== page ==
Caldwell Promises to be Citizen Legislator
The 22-year-old winner of the House District 20 Republican primary came close to beating four-time incumbent Rep. Charlice Byrd in 2010.
Republican Michael Caldwell credits his win for the Republican nomination for the State House District 20 seat, to transparency in campaign finances and his promise to seek term limits for the General Assembly.
"We ran a campaign like no other," Caldwell said Tuesday during a telephone interview. "We did not take any lobbyist money and no out-of-state contributions."
In addition to mandated disclosures Caldwell posted a running list of contributions and expenses on his campaign website.
"We decided to hold ourselves to a higher standard," Caldwell said.
As for the promise to seek term limits, Caldwell said he has a draft of legislation that would require members of the House to sit out a term after eight years in office.
"It would allow four consecutive two-year terms then require an incumbent to take two years off," he said. "That both removes the incumbency advantage and when they take two years off they have the experience of being an average citizen."
Caldwell defeated Rep. Charlice Byrd with 5,093 votes compared to the Byrd's 4,452, or 53.36 percent to 46.64 percent, according to returns.
This was Caldwell's second try for the House seat held by the four-term incumbent Byrd. Caldwell had challenged Byrd in the July 2010 primaries but lost with 46 percent of the votes.
The Republican Caldwell faces Democrat Lillian Burnaman in the November election. Burnaman ran unopposed and received 824 votes Tuesday.
Caldwell is married to Katie Caldwell and grew up in District 20. He graduated from Cherokee County schools and from Kennesaw State University with a bachelor's in finance. He works for Python Safety and sells safety equipment to the nuclear power industry.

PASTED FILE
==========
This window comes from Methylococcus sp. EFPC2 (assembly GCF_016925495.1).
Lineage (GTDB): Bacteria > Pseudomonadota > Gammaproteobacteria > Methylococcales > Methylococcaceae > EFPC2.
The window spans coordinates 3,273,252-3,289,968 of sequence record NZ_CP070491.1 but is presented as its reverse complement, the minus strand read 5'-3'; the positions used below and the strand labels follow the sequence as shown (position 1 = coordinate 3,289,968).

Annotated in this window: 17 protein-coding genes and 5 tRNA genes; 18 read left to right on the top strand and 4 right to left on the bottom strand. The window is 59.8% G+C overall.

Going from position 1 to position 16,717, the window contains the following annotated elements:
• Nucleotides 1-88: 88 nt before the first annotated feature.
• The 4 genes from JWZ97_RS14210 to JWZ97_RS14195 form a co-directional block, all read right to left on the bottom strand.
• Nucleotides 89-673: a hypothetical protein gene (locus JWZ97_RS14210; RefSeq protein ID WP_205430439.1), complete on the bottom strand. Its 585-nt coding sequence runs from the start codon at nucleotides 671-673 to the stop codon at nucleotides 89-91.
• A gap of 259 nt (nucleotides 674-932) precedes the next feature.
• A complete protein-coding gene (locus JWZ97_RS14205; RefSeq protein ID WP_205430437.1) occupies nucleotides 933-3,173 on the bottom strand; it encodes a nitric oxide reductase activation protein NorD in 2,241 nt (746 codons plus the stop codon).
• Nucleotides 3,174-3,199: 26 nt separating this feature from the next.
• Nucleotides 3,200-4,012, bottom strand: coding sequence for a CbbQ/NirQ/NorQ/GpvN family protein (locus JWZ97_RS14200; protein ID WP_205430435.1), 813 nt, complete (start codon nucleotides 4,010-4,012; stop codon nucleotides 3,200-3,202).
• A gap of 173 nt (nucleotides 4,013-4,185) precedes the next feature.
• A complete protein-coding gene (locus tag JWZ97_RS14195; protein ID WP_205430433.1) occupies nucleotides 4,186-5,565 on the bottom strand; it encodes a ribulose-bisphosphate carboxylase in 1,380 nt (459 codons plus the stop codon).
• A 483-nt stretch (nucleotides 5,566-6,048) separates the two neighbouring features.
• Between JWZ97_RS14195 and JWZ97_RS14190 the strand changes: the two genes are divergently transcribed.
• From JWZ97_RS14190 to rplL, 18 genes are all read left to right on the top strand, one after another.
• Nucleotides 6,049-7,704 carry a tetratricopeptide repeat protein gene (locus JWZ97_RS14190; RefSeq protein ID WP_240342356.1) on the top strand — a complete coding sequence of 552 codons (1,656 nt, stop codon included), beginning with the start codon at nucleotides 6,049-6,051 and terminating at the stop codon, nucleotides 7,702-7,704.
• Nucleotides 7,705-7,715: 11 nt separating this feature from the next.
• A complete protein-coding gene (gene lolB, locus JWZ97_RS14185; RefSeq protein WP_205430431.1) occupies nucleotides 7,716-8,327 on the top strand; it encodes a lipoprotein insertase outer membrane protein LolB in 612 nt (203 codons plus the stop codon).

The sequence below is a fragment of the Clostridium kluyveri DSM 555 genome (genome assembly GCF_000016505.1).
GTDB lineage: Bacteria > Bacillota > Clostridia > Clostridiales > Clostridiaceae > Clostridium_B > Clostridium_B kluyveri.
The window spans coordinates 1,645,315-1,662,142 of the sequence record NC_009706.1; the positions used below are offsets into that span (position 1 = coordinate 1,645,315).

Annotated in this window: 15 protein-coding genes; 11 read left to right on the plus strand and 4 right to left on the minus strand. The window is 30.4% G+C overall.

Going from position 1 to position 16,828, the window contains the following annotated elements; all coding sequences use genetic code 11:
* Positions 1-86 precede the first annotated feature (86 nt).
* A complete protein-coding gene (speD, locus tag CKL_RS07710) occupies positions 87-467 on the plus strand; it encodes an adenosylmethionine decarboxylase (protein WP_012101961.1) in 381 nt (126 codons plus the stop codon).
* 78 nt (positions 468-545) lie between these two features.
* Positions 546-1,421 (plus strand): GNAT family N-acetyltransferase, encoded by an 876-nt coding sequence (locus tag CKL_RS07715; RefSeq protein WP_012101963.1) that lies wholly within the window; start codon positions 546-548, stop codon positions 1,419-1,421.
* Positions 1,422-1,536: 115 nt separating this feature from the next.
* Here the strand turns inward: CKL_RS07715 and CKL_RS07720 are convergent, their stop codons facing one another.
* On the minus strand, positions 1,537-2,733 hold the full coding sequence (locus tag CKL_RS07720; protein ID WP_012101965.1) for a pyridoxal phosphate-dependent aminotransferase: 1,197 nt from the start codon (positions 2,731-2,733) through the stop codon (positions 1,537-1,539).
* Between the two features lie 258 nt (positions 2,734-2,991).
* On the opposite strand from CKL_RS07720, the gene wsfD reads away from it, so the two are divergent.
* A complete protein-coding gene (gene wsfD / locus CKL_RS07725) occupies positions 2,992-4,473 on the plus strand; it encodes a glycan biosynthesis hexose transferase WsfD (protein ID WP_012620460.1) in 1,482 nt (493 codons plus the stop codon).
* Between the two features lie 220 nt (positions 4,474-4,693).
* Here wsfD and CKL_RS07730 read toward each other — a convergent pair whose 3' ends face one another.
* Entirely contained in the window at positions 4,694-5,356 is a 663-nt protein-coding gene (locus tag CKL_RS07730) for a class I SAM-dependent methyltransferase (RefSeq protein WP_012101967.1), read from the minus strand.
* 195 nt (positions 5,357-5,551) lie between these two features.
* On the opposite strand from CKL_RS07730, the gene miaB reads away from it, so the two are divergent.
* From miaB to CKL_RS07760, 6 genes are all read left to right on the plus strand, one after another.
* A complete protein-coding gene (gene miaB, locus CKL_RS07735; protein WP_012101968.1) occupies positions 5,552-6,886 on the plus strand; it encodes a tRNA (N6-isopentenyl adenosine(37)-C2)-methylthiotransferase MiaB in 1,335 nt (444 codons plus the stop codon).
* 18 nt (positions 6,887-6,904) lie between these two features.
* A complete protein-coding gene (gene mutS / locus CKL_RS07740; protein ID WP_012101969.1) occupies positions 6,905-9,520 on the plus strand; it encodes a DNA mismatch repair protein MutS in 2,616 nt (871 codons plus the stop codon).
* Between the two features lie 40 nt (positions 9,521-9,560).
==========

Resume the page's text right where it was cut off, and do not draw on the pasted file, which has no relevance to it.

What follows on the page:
Caldwell, 22, said his age was a factor when he first began campaigning, but that over the course of the campaign as he attended county and city government meetings and knocked on some 5500 doors of likely Republican voters it became less so.
"Clearly, at 22 years old I'm not your typical candidate," he said. "But, I've always done everything early. At 14 I hand copied the entire New Testament, at 17 I went to Kennesaw College and graduated in two years and at 20 I ran for house and ended with 46 percent (of the vote)."
Caldwell said he did not have money for television ads or radio spots, but did purchase "a whole mess of signs" and Caldwell’s social media following on sites such as Facebook and Twitter are the highest of any candidate for the state House in Cherokee County.
Byrd served on five House committees: Vice Chairman of Children and Youth, Economic Development and Tourism, Health and Human Services, Judiciary Non-Civil and Secretary of Science and Technology.
Byrd said Tuesday that she has "absolutely no plans" for future elective office, but will take many fond memories from her eight years in office.
"It has certainly been an honor to serve in the General Assembly and I have truly been blessed by the many people I have met and been able to help along the way," Byrd said.
"Some people don't realize the things that we are called upon to do other than pass bills," she said. "Most of the time it's the last straw to call your state legislator and there have been many times I've been able to help and truly blessed to be able to help my community."
Legislatively, Byrd said she is most proud of having twice introduced a government sunset bill to require periodic efficiency reviews of state agencies and departments. Both times the bill was “overwhelmingly passed by the House and the Senate” and then vetoed, first by Gov. Sonny Perdue in 2008 and Gov. Nathan Deal earlier this year, she said.
“This year the Governor wanted to add language that the bill would be implemented subject to appropriations and both houses refused to use his language because then he could have said there was no funding for the process,” she said.
Byrd and her husband, Michael, have lived in Woodstock for 15 years and are members of the First Baptist Church of Woodstock. Byrd said her only immediate plans are to "enjoy my retirement."